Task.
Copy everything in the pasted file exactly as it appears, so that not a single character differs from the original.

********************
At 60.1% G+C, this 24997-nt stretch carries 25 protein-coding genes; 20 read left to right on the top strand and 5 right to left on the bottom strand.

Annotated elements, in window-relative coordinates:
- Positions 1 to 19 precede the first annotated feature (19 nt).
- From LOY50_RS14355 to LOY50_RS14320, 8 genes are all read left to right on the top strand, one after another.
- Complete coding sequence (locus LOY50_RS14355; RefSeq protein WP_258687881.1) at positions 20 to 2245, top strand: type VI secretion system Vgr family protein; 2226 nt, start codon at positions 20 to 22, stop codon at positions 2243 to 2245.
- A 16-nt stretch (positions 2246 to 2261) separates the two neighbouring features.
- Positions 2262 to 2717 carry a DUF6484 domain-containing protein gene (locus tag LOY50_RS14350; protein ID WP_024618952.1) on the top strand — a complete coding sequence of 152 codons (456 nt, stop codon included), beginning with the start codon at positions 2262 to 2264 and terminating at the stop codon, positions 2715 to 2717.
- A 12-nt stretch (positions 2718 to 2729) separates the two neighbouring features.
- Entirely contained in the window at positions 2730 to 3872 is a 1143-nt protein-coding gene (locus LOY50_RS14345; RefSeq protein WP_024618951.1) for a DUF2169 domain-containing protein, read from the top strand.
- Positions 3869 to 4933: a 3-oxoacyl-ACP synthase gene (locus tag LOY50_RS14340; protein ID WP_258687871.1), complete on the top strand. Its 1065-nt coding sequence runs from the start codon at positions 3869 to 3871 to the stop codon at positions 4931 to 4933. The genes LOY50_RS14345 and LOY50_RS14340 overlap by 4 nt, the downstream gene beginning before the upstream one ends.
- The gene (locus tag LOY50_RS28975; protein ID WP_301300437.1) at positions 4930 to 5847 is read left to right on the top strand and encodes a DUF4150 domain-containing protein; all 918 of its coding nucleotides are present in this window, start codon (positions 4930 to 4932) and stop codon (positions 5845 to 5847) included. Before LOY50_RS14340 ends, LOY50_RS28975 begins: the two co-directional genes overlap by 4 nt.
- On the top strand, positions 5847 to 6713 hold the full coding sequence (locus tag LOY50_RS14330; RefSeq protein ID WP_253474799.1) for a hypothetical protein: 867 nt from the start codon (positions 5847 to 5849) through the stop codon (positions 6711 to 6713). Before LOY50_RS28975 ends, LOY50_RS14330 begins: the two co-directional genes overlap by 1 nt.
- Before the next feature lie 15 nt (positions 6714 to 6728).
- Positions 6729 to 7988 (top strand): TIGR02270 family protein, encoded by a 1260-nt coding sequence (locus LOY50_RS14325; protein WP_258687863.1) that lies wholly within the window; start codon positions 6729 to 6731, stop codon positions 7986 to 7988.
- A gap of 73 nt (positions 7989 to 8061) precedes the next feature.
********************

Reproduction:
At 60.1% G+C, this 24997-nt stretch carries 25 protein-coding genes; 20 read left to right on the top strand and 5 right to left on the bottom strand.

Annotated elements, in window-relative coordinates:
- Positions 1 to 19 precede the first annotated feature (19 nt).
- From LOY50_RS14355 to LOY50_RS14320, 8 genes are all read left to right on the top strand, one after another.
- Complete coding sequence (locus LOY50_RS14355; RefSeq protein WP_258687881.1) at positions 20 to 2245, top strand: type VI secretion system Vgr family protein; 2226 nt, start codon at positions 20 to 22, stop codon at positions 2243 to 2245.
- A 16-nt stretch (positions 2246 to 2261) separates the two neighbouring features.
- Positions 2262 to 2717 carry a DUF6484 domain-containing protein gene (locus tag LOY50_RS14350; protein ID WP_024618952.1) on the top strand — a complete coding sequence of 152 codons (456 nt, stop codon included), beginning with the start codon at positions 2262 to 2264 and terminating at the stop codon, positions 2715 to 2717.
- A 12-nt stretch (positions 2718 to 2729) separates the two neighbouring features.
- Entirely contained in the window at positions 2730 to 3872 is a 1143-nt protein-coding gene (locus LOY50_RS14345; RefSeq protein WP_024618951.1) for a DUF2169 domain-containing protein, read from the top strand.
- Positions 3869 to 4933: a 3-oxoacyl-ACP synthase gene (locus tag LOY50_RS14340; protein ID WP_258687871.1), complete on the top strand. Its 1065-nt coding sequence runs from the start codon at positions 3869 to 3871 to the stop codon at positions 4931 to 4933. The genes LOY50_RS14345 and LOY50_RS14340 overlap by 4 nt, the downstream gene beginning before the upstream one ends.
- The gene (locus tag LOY50_RS28975; protein ID WP_301300437.1) at positions 4930 to 5847 is read left to right on the top strand and encodes a DUF4150 domain-containing protein; all 918 of its coding nucleotides are present in this window, start codon (positions 4930 to 4932) and stop codon (positions 5845 to 5847) included. Before LOY50_RS14340 ends, LOY50_RS28975 begins: the two co-directional genes overlap by 4 nt.
- On the top strand, positions 5847 to 6713 hold the full coding sequence (locus tag LOY50_RS14330; RefSeq protein ID WP_253474799.1) for a hypothetical protein: 867 nt from the start codon (positions 5847 to 5849) through the stop codon (positions 6711 to 6713). Before LOY50_RS28975 ends, LOY50_RS14330 begins: the two co-directional genes overlap by 1 nt.
- Before the next feature lie 15 nt (positions 6714 to 6728).
- Positions 6729 to 7988 (top strand): TIGR02270 family protein, encoded by a 1260-nt coding sequence (locus LOY50_RS14325; protein WP_258687863.1) that lies wholly within the window; start codon positions 6729 to 6731, stop codon positions 7986 to 7988.
- A gap of 73 nt (positions 7989 to 8061) precedes the next feature.